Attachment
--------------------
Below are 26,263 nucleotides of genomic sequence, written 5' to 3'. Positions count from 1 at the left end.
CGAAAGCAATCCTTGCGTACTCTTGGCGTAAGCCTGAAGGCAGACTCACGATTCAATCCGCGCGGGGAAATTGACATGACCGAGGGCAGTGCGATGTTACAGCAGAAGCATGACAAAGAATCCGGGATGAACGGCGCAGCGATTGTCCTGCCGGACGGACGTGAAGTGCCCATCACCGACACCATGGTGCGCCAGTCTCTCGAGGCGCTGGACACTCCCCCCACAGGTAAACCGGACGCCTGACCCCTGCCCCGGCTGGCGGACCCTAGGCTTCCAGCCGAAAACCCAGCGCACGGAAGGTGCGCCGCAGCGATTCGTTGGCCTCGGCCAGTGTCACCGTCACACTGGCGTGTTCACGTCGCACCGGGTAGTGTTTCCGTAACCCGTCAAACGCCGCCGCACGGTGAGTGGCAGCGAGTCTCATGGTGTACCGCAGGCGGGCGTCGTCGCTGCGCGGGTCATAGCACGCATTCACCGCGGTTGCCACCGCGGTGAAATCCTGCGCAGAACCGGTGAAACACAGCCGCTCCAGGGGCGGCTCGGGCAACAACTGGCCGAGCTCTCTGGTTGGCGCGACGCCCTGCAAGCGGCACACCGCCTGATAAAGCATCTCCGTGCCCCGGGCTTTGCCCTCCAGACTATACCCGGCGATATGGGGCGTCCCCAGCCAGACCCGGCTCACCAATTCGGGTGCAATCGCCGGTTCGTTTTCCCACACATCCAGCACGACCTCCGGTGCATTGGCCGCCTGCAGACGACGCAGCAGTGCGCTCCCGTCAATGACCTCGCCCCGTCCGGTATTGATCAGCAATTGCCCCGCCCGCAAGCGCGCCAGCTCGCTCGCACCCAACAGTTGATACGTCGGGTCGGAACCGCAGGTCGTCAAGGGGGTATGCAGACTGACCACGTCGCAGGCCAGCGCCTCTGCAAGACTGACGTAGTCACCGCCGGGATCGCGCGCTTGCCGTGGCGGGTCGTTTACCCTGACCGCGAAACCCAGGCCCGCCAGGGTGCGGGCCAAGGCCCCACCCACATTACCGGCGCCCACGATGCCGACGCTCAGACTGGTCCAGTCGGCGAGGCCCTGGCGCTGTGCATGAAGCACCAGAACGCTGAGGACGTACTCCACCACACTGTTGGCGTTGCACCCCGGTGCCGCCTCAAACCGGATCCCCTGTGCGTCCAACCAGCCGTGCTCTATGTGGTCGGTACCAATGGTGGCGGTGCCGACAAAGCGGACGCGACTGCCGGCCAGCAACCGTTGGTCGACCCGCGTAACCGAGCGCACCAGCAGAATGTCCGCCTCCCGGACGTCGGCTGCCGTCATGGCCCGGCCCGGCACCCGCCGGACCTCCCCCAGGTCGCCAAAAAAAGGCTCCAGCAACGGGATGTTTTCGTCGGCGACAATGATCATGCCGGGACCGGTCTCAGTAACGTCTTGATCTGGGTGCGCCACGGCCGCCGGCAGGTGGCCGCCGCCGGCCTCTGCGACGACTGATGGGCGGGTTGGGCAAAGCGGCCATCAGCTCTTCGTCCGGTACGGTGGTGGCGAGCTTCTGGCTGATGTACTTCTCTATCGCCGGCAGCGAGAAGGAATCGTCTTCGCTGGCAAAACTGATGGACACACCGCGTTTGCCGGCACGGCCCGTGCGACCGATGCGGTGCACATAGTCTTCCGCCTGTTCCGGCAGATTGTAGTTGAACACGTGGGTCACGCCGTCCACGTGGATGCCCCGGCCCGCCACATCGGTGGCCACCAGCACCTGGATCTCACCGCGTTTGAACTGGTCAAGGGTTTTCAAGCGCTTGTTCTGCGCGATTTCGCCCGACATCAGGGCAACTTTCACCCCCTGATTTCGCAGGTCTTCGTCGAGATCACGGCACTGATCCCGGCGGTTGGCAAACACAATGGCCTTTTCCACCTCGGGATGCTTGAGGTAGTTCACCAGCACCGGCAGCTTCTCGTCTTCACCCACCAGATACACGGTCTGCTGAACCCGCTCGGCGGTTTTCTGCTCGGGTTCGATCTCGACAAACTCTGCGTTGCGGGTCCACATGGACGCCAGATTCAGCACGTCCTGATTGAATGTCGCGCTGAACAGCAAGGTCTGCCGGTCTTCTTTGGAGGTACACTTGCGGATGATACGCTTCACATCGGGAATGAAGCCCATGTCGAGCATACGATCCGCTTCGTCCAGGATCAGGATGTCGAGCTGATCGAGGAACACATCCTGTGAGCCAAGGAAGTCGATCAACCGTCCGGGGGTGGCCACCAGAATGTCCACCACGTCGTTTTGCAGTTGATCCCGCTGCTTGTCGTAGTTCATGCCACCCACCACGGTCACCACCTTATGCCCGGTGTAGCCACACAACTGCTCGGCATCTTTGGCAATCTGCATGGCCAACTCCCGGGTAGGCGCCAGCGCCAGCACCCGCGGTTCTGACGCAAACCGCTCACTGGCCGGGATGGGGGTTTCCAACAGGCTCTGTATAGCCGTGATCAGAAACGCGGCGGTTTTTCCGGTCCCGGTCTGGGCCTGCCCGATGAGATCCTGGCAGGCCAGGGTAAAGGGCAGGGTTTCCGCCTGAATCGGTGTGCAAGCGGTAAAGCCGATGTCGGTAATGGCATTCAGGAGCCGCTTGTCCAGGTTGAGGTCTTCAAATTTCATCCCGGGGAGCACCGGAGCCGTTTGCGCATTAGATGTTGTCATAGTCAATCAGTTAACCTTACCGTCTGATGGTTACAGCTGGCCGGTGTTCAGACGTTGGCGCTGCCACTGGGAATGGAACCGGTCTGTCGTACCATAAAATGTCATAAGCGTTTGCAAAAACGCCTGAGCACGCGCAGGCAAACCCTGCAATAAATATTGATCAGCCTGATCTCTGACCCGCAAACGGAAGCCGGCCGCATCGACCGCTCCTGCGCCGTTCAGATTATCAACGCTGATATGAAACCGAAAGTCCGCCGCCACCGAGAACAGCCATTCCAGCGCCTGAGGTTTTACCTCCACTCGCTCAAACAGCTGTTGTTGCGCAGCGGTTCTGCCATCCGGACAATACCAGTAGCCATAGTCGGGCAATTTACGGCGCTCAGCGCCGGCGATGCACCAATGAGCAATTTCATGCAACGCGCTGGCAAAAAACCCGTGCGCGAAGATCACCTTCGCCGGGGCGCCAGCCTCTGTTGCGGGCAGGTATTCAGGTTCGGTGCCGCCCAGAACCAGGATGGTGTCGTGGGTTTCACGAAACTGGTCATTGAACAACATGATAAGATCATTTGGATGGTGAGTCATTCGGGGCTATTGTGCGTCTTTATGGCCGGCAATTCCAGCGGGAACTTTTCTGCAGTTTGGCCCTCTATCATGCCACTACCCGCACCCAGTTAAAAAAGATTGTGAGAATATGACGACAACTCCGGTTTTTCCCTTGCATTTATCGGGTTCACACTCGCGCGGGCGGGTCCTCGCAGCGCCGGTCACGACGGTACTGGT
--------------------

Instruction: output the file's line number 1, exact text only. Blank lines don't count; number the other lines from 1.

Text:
Below are 26,263 nucleotides of genomic sequence, written 5' to 3'. Positions count from 1 at the left end.